“Other Mules

“All our mule stories weren’t about Mary although the most memorable were about her.  I remember one event surrounding one of our mules when I was about nine years old.  It involved a mule but it wasn’t about a mule.  Me, my older brother, and two friends from a neighboring farm were playing in our pasture one fine Sunday afternoon.  Momma and Daddy were away for the afternoon.  In that pasture there was a gully about ten feet deep and fifteen feet across and hanging from a tall tree on the edge of that gully was a wonderful vine swing on which we swung across the gully pretending we were Tarzan.  That afternoon we had tired of being ‘Ape Man’ and began to explore other avenues of excitement.  It occurred to someone in the group we ought to be cowboys.  Having no horse, the best thing available was one of our mules.  My older brother and the older of our two friends bridled the mule and were taking turns pretending to be Gene Autry or some other notable cowboy.  My brother, when it came his turn felt he ought to prod the mule into a gallop (a trot at best) because what kind of cowboy wouldn’t gallop.  He, with some difficulty, prodded the mule to a trot and the area being wooded and rough it wasn’t long before he fell to the ground landing on a tree root.  Upon hearing his cries we converged on him lying on the ground moaning and holding his arm.  From the obvious distortion of his arm we guessed that his arm was broken or dislocated.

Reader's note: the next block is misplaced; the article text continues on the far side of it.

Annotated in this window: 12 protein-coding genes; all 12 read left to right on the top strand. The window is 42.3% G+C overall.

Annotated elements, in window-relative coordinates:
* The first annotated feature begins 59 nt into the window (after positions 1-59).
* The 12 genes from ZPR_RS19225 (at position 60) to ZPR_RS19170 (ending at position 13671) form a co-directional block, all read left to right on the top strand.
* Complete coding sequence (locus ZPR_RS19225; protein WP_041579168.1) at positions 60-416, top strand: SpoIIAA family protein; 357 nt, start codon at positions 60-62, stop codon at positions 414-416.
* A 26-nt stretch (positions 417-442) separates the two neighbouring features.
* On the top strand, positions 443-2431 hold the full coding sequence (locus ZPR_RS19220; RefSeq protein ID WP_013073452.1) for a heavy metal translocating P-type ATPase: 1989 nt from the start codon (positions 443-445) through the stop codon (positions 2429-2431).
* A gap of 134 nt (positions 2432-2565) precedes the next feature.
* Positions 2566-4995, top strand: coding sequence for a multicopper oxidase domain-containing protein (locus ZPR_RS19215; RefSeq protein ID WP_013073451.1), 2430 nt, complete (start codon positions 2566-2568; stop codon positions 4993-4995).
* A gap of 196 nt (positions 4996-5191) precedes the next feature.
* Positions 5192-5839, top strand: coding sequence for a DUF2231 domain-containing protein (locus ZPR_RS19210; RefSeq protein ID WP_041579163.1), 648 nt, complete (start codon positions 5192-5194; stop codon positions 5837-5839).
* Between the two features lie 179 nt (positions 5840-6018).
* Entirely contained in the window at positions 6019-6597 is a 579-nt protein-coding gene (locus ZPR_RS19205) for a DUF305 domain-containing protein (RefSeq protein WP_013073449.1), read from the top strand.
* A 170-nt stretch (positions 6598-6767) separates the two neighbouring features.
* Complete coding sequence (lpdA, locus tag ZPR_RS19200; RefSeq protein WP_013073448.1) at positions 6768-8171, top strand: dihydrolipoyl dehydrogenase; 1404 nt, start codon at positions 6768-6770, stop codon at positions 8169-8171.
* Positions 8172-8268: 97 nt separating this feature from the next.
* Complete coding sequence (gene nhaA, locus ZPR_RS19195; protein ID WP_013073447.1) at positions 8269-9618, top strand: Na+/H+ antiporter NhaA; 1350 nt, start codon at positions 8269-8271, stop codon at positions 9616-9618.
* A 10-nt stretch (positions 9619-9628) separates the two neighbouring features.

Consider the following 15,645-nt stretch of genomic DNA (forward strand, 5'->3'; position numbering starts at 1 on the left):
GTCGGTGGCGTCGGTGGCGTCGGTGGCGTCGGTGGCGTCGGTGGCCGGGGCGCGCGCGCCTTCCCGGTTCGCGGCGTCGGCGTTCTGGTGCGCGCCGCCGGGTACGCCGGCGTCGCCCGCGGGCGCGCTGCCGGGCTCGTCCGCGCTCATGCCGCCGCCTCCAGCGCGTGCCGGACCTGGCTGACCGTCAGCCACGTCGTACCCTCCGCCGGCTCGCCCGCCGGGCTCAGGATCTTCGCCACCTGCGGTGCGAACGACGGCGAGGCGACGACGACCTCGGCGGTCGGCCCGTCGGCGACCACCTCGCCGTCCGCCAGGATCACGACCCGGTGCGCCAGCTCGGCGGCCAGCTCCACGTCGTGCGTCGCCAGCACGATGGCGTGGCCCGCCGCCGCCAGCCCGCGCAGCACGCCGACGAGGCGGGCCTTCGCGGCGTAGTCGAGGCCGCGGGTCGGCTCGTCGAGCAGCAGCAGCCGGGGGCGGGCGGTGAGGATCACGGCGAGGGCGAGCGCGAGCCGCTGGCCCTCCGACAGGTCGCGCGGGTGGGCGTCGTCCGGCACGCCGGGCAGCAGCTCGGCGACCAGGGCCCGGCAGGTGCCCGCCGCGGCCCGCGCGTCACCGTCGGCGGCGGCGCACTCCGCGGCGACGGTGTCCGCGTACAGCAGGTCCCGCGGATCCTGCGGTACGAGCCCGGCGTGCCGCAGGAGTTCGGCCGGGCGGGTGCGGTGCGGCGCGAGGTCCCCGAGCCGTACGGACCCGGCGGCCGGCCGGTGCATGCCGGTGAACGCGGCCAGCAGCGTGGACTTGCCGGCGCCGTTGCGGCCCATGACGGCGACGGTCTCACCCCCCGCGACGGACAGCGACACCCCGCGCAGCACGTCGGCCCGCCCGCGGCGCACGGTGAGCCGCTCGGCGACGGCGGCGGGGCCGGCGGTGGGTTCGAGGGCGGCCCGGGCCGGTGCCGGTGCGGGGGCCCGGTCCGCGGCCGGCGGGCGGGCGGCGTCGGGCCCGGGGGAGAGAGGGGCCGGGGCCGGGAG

“The mule was hastily returned to the barn lot and because of an unspoken but perceived prohibition of riding our mules we concocted the story that the injury was caused by a fall from the vine swing and that is what we told our parents when they returned.  The culmination of that lie led to the demise of our fine vine swing which daddy mercilessly chopped from the tree.  If we had told the truth I don’t think daddy would have destroyed the mule and we would have still have had our swing.  To my memory we never told him about riding the mule.  I will never know what punishment would have been exacted had he known.  Probably little, except a severe reminder, ‘stay off the mules, you might get hurt.’  In those days of little or no money any injury was serious if it cost anything. If a doctor was involved, it was very serious.

“Mules and Watermelons